Jess Keiser (A’06), assistant professor of English at Tufts, in his new book, “Nervous Fictions: Literary Form and the Enlightenment Origins of Neuroscience” (2020), investigates the relationship between literary forms and scientific advancement in 17th and 18th century English literature. Terming a hybrid body of work, which includes scientific writing using literary metaphors and literature incorporating science to explore the psyche, as “nervous fiction,” the book asks important questions about the relationship between the body and the mind, between “rational” scientific inquiry and literary expression.
Speaking at a virtual book talk sponsored by the Center for the Humanities at Tufts on Oct. 2, Keiser began by introducing the scientific underpinnings of the 17th and 18th centuries. This period saw advances in what is now known as neuroscience, of which the strikingly detailed studies of human cerebral anatomy by British physician and natural philosopher Thomas Willis in 1664 were a pinnacle, and it included René Descartes’ questioning of how nerves convey sensory information across the body.
Crucial to understanding the “nervous fictions” is the mainstream view of the nervous system at the time. Keiser explained that, according to this view, as the brain sends and receives commands to and from the body, the pineal gland acts as what Tufts Director of the Center for Cognitive Studies and Professor of Philosophy Dan Dennett dubs “Cartesian theater.” For example, in visual experiences, the eyes perceive sense stimuli and the nerves connected to the eyes then place the patterns perceived on the pineal gland; in this sense, the pineal gland is “where thoughts and stimuli are unified.”
The understanding of the nature of nerves also underwent a transformation during this period. Instead of the earlier categorization of nerves as “animal spirits,” later 18th century natural philosophers described nerves as solid tubes that vibrate like musical strings; one can strike an emotional note with another, causing their bodies to quiver in response.
Ideas like “Cartesian theater” and synchronized vibrations are attempts by then-scientists to explain neuroscientific concepts using metaphoric devices — precisely what Keiser categorizes as “nervous fiction.” In addition, literary writers at the time also employ scientific figures to experiment with the idea of “interiority.” Keiser explained that, despite nervous fictions being fusions of science and literature, the two tenets are often in conflict in those works.
The most popular metaphors of the brain and the nervous system at the time include a “castle, a kingdom or a state.” The body is often depicted in hierarchical terms: the pineal gland as a throne, animal spirits being servants and so forth, according to Keiser.
Keiser also introduced the idea of “virtual witnessing,” a notion found in the 17th and 18th centuries, in which scientific documents were written as if the readers were present at the experiment. Because the nervous system is incredibly hard to be delineated this way, Keiser argues that science writers thus adopted figurative devices to reproduce “the illusion of entering into the nervous system.” He cited philosopher Gilbert Ryle, who proposed the idea of a “double-life legend,” that all “outward and public actions are matched by internal and private ones.” According to this theory, , when one smiles on the outside, something within their interiority is smiling as well, Keiser explained. Thus, nervous fictions take a microscopic view into the inner workings of our brain and attempt to explain how they translate to outward actions.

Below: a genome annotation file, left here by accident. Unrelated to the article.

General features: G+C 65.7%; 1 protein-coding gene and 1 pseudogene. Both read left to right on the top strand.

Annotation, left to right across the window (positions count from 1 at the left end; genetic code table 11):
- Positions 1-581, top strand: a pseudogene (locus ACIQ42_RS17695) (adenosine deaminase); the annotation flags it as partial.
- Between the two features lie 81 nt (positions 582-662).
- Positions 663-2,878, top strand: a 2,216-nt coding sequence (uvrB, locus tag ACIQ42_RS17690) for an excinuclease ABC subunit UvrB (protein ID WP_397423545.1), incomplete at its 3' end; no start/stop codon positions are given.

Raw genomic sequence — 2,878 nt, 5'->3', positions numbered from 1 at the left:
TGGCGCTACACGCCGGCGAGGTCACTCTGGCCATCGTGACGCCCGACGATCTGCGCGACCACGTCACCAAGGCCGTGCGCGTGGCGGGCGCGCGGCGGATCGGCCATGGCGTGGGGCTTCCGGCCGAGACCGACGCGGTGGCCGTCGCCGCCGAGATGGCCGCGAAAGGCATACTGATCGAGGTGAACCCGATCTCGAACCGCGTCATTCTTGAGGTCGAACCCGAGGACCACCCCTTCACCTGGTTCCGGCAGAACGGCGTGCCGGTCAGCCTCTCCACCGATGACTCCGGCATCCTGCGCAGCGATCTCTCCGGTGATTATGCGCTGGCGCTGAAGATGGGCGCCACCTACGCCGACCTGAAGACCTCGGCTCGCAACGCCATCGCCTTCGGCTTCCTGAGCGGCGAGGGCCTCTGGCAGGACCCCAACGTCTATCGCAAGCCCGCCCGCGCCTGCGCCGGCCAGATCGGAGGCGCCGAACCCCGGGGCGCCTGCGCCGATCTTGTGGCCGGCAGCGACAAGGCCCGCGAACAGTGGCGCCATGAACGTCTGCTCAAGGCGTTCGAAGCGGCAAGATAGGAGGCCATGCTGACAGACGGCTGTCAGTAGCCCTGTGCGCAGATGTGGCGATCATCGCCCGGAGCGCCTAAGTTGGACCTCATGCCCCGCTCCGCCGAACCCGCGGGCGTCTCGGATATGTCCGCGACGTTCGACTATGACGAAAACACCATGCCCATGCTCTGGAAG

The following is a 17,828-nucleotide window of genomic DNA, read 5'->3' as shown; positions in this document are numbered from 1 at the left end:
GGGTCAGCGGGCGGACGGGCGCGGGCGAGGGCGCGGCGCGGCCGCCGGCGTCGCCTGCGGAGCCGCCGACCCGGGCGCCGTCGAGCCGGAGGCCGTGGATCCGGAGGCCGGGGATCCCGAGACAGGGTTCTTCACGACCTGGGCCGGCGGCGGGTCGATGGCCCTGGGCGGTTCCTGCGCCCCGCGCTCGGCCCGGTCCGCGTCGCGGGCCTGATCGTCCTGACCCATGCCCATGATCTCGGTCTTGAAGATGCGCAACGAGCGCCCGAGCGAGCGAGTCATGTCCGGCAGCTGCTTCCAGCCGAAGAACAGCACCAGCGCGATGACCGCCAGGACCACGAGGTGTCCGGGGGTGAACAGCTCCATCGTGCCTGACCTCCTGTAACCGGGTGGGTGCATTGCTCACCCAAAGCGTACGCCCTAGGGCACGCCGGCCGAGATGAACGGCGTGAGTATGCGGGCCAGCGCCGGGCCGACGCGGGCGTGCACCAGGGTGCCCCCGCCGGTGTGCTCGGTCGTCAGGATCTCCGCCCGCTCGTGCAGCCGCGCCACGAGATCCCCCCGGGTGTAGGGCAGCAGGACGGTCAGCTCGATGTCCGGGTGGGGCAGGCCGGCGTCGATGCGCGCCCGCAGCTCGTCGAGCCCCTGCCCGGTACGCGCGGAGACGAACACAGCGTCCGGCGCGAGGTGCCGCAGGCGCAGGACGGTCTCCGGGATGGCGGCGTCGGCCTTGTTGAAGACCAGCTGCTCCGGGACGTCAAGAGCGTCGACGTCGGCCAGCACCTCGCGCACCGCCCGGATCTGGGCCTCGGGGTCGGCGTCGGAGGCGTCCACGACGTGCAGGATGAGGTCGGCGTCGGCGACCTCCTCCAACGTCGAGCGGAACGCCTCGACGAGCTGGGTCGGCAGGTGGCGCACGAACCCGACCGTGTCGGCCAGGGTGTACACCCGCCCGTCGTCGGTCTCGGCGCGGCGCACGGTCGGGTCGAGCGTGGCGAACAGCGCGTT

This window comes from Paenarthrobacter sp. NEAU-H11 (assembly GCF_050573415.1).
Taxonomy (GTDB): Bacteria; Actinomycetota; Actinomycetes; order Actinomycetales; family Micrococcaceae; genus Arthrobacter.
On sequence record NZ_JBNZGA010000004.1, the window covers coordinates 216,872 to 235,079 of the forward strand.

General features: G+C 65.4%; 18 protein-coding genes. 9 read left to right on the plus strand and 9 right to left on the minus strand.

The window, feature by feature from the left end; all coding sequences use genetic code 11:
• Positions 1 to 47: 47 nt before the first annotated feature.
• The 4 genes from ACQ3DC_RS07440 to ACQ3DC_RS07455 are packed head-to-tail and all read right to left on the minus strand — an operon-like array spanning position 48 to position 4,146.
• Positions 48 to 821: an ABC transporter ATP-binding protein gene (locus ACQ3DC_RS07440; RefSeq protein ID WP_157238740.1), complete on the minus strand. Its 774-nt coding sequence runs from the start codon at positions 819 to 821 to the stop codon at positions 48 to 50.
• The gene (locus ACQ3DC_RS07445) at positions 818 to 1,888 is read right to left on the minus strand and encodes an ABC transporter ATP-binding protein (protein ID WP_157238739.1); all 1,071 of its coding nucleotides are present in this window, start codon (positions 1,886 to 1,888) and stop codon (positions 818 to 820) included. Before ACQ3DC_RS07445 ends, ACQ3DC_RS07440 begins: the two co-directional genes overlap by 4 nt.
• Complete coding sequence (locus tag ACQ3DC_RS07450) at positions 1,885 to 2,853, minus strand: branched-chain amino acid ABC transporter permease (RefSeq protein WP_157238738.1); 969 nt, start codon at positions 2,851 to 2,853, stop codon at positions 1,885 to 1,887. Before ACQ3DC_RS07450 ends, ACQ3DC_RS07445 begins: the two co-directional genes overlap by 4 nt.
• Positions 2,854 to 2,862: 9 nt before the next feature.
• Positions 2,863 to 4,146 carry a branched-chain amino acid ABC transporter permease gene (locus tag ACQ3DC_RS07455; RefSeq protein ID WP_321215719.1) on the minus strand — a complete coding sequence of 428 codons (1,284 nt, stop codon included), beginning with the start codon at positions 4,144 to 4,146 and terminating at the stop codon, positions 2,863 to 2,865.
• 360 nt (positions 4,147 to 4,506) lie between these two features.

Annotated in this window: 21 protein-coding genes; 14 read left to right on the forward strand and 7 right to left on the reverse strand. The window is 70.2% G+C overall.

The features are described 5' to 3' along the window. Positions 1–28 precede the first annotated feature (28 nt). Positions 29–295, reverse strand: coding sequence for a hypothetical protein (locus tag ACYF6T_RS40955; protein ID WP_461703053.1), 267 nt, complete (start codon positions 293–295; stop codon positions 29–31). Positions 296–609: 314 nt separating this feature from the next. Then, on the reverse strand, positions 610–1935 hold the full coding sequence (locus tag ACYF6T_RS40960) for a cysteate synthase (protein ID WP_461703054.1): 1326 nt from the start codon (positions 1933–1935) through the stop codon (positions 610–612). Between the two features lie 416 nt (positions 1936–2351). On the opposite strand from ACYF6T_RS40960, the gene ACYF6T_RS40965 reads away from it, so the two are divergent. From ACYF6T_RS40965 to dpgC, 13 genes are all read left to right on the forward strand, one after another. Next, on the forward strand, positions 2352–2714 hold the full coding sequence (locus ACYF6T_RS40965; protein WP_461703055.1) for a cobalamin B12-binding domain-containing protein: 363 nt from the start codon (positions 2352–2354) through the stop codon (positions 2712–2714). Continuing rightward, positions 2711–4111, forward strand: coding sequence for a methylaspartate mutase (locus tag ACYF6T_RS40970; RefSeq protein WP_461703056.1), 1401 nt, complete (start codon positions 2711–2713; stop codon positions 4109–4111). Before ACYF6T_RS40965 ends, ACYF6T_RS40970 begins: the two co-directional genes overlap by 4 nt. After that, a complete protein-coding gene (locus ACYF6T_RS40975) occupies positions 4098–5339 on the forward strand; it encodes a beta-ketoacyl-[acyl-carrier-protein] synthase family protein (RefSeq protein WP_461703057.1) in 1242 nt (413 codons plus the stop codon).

Nervous fictions have also made contributions to the mind-body problem — how do the physical and biological aspects of the brain translate to our mental and psychological inner world? In his book, Keiser argues that nervous fictions directly respond to this philosophical dispute.
“My argument is that the nervous fictions are a response to that gap, that sense of how do we get from matter to mind,” Keiser said. “[The] nervous in this concept is really nervous in two senses: about the [biological] nerves, but also nervous as an adjective about anxiety and uncertainty.”
Keiser went on to discuss what he deems are the top five nervous fictions. Among those are a passage on the brain when in love from Thomas Willis’ book, “Two Discourses Concerning the Soul of Brutes” (1683). It proposes that when one is in love, all the animal spirits in other parts of their body would rise to the brain to watch the image of the lover, as if in a theater. Keiser argued that the personification of animal spirits is necessary for Willis to connect them to the feeling of love.
Other nervous fictions discussed by Keiser were Margaret Cavendish’s “The Worlds Olio” (1655), which introduces panpsychism, the idea that “everything thinks,” including everything in the nervous system; for example, a hand has intelligence. In Laurence Sterne’s “The Life and Opinions of Tristram Shandy, Gentlemen” (1759), the narrator describes perceiving a vibration in his heart when speaking, yet “the brain made no acknowledgement. There’s often no good understanding betwixt them.” In “The Hypochondriack” (1777–1783), James Boswell criticizes the practice of anatomy, comparing the soul to a watch in a case that should not be opened, or else it will be ruined.